December 21 marks the longest night in the northern hemisphere, the winter solstice. For centuries, cultures from Scandinavia to Asia have recognized the solstice as the marker for slowly extending days, the end of harvests and even the potential for active evil spirits.
Below are some ways that people around the world bring light to the year’s darkest day.
- St Lucia’s Day “Festival of Lights” and Yule, Scandinavia
Known for its lengthy dark winters, Scandinavia has a long tradition of marking the winter solstice with festivities that interweave pre-Christian and Christian traditions.
St Lucia’s Day takes place on December 13 (the longest day of the year, according to the Julian calendar), a few days before the solstice itself. Before Christianity came to the region, the Norse recognized the winter solstice by burning large fires to scare away evil spirits, and this tradition has influenced the present-day “Festival of Lights,” now a holiday honoring St Lucia. A celebration of light conquering darkness, St Lucia’s Day processions feature thousands of candles, and the household’s eldest daughter dons a white dress and a crown of candles before serving coffee and baked treats to the rest of the family.
St Lucia’s Day kicks off the Yule season, a period more-or-less synonymous with Christmastime festivities. However, Yule (thought to originate from the Old Norse name for the festival, jōl) originally stems from a pre-Christian feast celebrating the coming return of the sun and the god Odin, and many current holiday traditions came from this festival – yule logs and evergreens, cider and mulled wine, gift giving and more.
- Winter solstice at Newgrange, Ireland
Newgrange in County Meath, Ireland, is a prehistoric site that draws much attention during the winter months, a mysterious place approximated to have been built in 3200 BCE. This circular structure was designed so that its longest passage and inner chamber illuminate completely during sunrise on the winter solstice, leading archeologists to believe that Newgrange may have served as a religious or ceremonial center.
Today, you can experience the winter solstice sunrise at Newgrange the same way that the Neolithic people of the area once did. Due to the structure’s limited capacity, a lottery is required for entry at dawn between December 18 and 23 — 60 people are selected (and invited to bring a guest), with ten winners entering the structure each morning to witness the solar phenomenon. If you’re itching to experience a winter solstice with a prehistoric edge, apply for the lottery through Brú na Bóinne Visitor Centre.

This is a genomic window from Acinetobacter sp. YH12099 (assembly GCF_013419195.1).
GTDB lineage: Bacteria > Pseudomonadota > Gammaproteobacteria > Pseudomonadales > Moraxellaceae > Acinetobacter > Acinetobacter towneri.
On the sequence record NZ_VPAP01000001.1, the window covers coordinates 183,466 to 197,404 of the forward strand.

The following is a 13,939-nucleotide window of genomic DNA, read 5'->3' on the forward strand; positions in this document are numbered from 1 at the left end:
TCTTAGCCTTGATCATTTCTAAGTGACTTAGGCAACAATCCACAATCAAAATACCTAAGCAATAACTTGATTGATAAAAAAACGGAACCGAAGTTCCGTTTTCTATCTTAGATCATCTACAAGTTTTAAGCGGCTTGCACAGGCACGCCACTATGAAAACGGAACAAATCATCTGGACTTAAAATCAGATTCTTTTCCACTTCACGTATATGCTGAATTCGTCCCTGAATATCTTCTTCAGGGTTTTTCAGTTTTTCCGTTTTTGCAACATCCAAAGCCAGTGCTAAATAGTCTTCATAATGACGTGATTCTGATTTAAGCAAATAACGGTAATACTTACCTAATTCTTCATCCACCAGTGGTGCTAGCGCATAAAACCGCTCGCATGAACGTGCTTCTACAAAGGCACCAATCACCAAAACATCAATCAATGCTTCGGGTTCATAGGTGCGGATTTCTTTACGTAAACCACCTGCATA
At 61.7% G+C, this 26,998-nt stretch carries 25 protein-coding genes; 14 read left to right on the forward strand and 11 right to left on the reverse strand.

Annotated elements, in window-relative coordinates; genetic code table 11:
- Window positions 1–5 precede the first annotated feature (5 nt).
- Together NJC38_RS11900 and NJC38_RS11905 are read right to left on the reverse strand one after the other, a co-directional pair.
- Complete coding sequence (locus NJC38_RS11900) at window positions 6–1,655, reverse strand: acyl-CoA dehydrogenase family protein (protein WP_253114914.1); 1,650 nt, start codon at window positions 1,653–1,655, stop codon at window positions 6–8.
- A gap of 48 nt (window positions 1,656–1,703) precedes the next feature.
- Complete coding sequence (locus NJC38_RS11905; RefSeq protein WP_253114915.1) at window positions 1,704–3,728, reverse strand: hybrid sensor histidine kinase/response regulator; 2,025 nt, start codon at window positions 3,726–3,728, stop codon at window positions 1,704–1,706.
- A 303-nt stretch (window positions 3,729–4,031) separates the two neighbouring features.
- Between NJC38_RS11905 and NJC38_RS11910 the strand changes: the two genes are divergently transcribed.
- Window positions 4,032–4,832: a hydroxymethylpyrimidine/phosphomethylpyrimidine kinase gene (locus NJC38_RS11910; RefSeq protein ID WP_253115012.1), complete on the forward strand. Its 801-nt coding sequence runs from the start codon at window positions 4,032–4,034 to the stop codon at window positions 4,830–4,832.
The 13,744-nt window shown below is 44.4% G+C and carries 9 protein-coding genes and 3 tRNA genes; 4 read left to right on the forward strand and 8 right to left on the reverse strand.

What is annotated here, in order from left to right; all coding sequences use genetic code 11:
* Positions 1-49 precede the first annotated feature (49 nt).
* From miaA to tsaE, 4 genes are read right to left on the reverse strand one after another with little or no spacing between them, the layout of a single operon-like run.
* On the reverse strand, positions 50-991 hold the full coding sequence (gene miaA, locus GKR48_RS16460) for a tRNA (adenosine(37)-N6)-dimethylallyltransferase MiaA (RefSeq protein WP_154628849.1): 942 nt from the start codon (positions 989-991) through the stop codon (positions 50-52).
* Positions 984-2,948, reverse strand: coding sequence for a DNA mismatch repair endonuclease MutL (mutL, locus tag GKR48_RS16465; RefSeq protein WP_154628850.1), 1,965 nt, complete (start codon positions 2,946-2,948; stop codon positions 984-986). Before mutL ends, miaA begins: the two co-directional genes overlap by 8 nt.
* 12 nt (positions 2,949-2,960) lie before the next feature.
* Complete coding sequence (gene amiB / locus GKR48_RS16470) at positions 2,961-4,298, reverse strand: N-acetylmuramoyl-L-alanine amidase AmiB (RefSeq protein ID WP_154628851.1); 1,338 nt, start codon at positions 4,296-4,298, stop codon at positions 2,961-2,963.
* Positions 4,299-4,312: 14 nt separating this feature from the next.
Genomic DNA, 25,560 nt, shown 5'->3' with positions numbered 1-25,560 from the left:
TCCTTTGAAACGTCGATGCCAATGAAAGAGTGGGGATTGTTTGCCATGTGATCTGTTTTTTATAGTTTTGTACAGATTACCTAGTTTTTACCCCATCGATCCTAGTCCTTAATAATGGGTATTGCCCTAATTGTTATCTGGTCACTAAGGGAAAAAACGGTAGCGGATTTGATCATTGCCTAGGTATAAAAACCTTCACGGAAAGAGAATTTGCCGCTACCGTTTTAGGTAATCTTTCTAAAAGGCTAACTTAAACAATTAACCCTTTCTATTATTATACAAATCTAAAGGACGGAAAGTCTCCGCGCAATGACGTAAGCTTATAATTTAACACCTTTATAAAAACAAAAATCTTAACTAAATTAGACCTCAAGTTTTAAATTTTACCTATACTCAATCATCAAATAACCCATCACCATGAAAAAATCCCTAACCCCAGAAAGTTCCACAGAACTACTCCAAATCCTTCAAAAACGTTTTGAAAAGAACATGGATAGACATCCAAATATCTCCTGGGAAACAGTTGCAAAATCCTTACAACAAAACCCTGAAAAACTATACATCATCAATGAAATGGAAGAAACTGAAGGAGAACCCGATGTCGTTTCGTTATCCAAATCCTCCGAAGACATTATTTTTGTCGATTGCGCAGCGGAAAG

- The fires of Lohri, India
Lohri, a celebration of the end of winter and the harvest season, is one of the most popular festivals in northern India, particularly in the states of Punjab and Haryana. Originally held on the winter solstice, Lohri now takes place on January 13 right before Makar Sankranti, the Hindu festival dedicated to the sun deity Surya. While the celebration incorporates several different meanings, it pays homage to the fire and sun gods, and it’s particularly important for families who have recently celebrated births or marriages.
In the days leading up to the holiday, people gather firewood in preparation for the massive bonfires lit on Lohri night. Traditional treats include popcorn, peanuts and gajak (a dessert made of sesame seeds and jaggery), which are enjoyed by participants and thrown into the fire as offerings.
- Yalda Night, Iran and neighboring countries
Yalda Night is a centuries-old tradition in Iran on the shortest day of the year that originally celebrated Mithra, the Zoroastrian deity of light; it’s also known as Shab-e Chelleh, the “night of forty,” a reference to the first of 40 winter days. At its time of origin, people were warned to stay awake throughout the night, warding off any misfortune by gathering in groups of family and friends, as evil forces were most active during this time.
Modern celebration continues with people celebrating late into the night; telling stories; reciting poetry; and eating the last fruits of summer (pomegranates, watermelon) to ensure good health, along with various nuts, stews and rice dishes.
- Burning the Clocks, Brighton, UK
A contemporary take on winter solstice light celebrations, Burning the Clocks is a quirky lantern parade held by Brighton’s arts charity, Same Sky, on the evening of December 21. This event has been running for 20 years, and it was established as a religion-agnostic way to celebrate the festive season. Participants construct their own creative paper and willow lanterns and walk through the streets of Brighton before ending the celebration by throwing their creations into a bonfire on the local beach.
- Tōji traditions, Japan
Winter is coming in Japan – what do you do? Take a relaxing soak in a bath full of yuzu fruit, as per the country’s tōji (winter solstice) tradition. Known as a yuzu-yu, the citrus-infused bath is considered to have a warming effect that wards off illness in the coming cold months, a practice that dates back hundreds of years.
Other winter solstice traditions include eating winter squash, toji-gayu (rice porridge with Adzuki beans), as well as foods whose names contain the “n” sound, which is believed to bring good luck – ninjin (carrot), udon (noodles) and ginnan (ginko nut) are all good options.
- Winter Solstice Lantern Festival, Vancouver, Canada
On December 21, Vancouver holds with one of its most festive events, with thousands taking to the streets on Granville Island and in Yaletown to light up the darkest night. This festival features lantern-making workshops, fire performances and musical entertainment, creating a carnival-like atmosphere that drives away any winter blues. Other attractions include the Labyrinth of Light, an indoor art installation featuring 600 candles, and storytelling presentations.